First, the good news. The American and Russian-brokered ceasefire in Syria, the ‘cessation of hostilities’, which became effective on 27 February, has been holding. Sort of. The guns have certainly not fallen silent—far from it—but there’s been a significant decrease in bombing, shelling and other kinetic activity. The last attempt at a ceasefire nearly four years ago, then brokered by the UN, collapsed within hours. So on the face of it things appear promising.
Although, there are inherent flaws and weaknesses in this ceasefire, the peace talks did resume as scheduled on Monday 14 March in Geneva.
As a starter, this ceasefire only applies to the Western and Arab-backed armed anti-government opposition groups, the Syrian government forces and their Iranian-backed Lebanese Hezbollah fighters, and the Russian military. It excludes two important parties: the Islamic State and the al-Qaeda-affiliated Nusrat Front.
On the one hand, the exclusion of ISIS is sensible—it’s executing a battle whose main focus isn’t the downfall of the Syrian government of President al-Assad but the establishment of a greater Islamic Caliphate. On the other hand, the Nusrat Front is an armed group whose main target is the government in Damascus. More troublesome still is the proximity of Nusrat’s fighters with some of the Western-backed groups, especially around Aleppo, Syria’s largest city. And Aleppo has been getting special attention from Russian fighters. Despite the ceasefire, Russian aerial bombings have continued, albeit at a reduced pace, ostensibly targeting the Nusrat Front but degrading the Western-backed armed groups. That’s no accident on the part of the Russians.
Apart from the inherent difficulty in monitoring the ceasefire violations, and the lack of enforceable mechanism, there’s no will from any side to denounce the truce violations because these would jeopardise the more important phase of the ceasefire, the peace talks about the future of Syria.
Nevertheless, the ceasefire has allowed some delivery of much needed humanitarian aid to thousands of desperate civilians who have been unable to access food and medicine because of the ongoing fighting. That alone is a success given that neither the US nor Russia had high expectations that the ceasefire would hold.
Now for the bad news. The ceasefire has benefited the Syrian president the most in that it has frozen the battle lines following the Syrian government’s successive wins against the armed opposition. This was only possible after President Putin decided to intervene militarily in the civil war in September 2015. And in doing so, Putin achieved his first goal: to save the political life of his only Arab ally, President al-Assad.
The second bit of bad news is that by giving al-Assad a new lease of political life, Putin has managed to protect Russia’s vital interest in Syria: its naval base in Tartus, Russia’s only toehold in the Mediterranean. The base is of huge strategic importance to the Russians who otherwise would’ve been cut out of the Middle East. By having access to that vital strategic asset, Putin is able to harden Russia’s soft underbelly and reduce the threat from jihadist extremists coming through the Caucuses.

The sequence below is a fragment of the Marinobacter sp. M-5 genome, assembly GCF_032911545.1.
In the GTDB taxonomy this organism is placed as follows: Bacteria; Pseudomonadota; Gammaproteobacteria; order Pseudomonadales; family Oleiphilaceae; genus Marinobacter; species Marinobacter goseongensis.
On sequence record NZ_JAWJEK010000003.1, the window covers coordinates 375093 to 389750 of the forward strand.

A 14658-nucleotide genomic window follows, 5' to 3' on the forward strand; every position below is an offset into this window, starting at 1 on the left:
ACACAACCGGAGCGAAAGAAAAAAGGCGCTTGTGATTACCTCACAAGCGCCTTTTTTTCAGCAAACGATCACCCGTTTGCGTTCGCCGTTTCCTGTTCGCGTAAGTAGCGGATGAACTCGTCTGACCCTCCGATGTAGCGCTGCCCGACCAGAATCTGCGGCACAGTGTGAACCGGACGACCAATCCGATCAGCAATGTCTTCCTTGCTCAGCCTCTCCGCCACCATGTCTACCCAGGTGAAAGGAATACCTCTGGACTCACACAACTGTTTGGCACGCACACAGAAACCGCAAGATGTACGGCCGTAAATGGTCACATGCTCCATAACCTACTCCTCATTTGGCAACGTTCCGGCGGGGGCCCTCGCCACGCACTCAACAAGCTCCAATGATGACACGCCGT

Putin’s success in Syria occurred in spite of Washington confidently and smugly asserting that Russia would get bogged down in Syria following its military intervention in that country. On the contrary, Russia has consolidated its position in Syria and the region. And at the cost of about US$3 million a day and few battle casualties, this is a war which Putin can afford to conduct relatively cheaply and with little fear of a backlash back home.
Putin has also shown a greater willingness to protect his ally al-Assad than Obama has been willing to support the anti-al-Assad forces, focussing instead on fighting ISIS. The now infamous chemical weapons ‘red line’ threat and Obama’s failure to follow through when this was crossed further weakened his credibility in Syria and the Middle East. It confirmed yet again that the US president has no appetite to get involved in Syria’s civil war.
What does Syria’s future look like? We may well be looking at a de facto partition of the country along the frozen battle lines, and a permanent separation down the road. In the meantime, while al-Assad’s area of influence is diminished, he still controls a whole swath of contiguous land from Damascus in the south to Aleppo in the north, including access to the strategically important coastal area. More importantly, and thanks to Russian and Iranian military backing, al-Assad will be in a much better position to reject future US demands for his departure from the political scene.
If the ceasefire—if one can call it that—doesn’t hold, the Americans are looking at a Plan B which would include increasing military support to anti-al-Assad groups. Reportedly, this military aid wouldn’t include surface-to-air missiles for fear that such weapons could fall in the hands of terrorist groups. To not provide those missiles to the opposition would be a big mistake, militarily and diplomatically. The message it would send the Russians (and the Syrian government) is that they would not need to fear any retribution for their relentless bombing—deliberate or not—of Western-backed opposition groups. This would simply embolden Putin further.
So regardless whether the ceasefire holds and how the peace talks go, one thing is certain: Russia isn’t leaving Syria soon (notwithstanding an unexpected announcement by Putin on Monday that he had ordered a partial withdrawal of the Russian military). Like a fox, Putin’s announcement may well simply be a cunning negotiating ploy.